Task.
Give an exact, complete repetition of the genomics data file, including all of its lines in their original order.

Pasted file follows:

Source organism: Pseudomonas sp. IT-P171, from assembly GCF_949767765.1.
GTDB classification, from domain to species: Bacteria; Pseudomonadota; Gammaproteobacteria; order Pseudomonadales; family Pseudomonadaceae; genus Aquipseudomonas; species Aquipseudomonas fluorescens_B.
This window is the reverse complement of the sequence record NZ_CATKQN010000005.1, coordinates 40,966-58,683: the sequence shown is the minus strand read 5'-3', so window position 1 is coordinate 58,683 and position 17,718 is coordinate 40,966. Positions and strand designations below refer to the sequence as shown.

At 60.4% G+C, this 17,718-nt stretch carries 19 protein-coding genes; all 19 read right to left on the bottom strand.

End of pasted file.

Source organism: Pseudomonas sp. IT-P171, from assembly GCF_949767765.1.
GTDB classification, from domain to species: Bacteria; Pseudomonadota; Gammaproteobacteria; order Pseudomonadales; family Pseudomonadaceae; genus Aquipseudomonas; species Aquipseudomonas fluorescens_B.
This window is the reverse complement of the sequence record NZ_CATKQN010000005.1, coordinates 40,966-58,683: the sequence shown is the minus strand read 5'-3', so window position 1 is coordinate 58,683 and position 17,718 is coordinate 40,966. Positions and strand designations below refer to the sequence as shown.

At 60.4% G+C, this 17,718-nt stretch carries 19 protein-coding genes; all 19 read right to left on the bottom strand.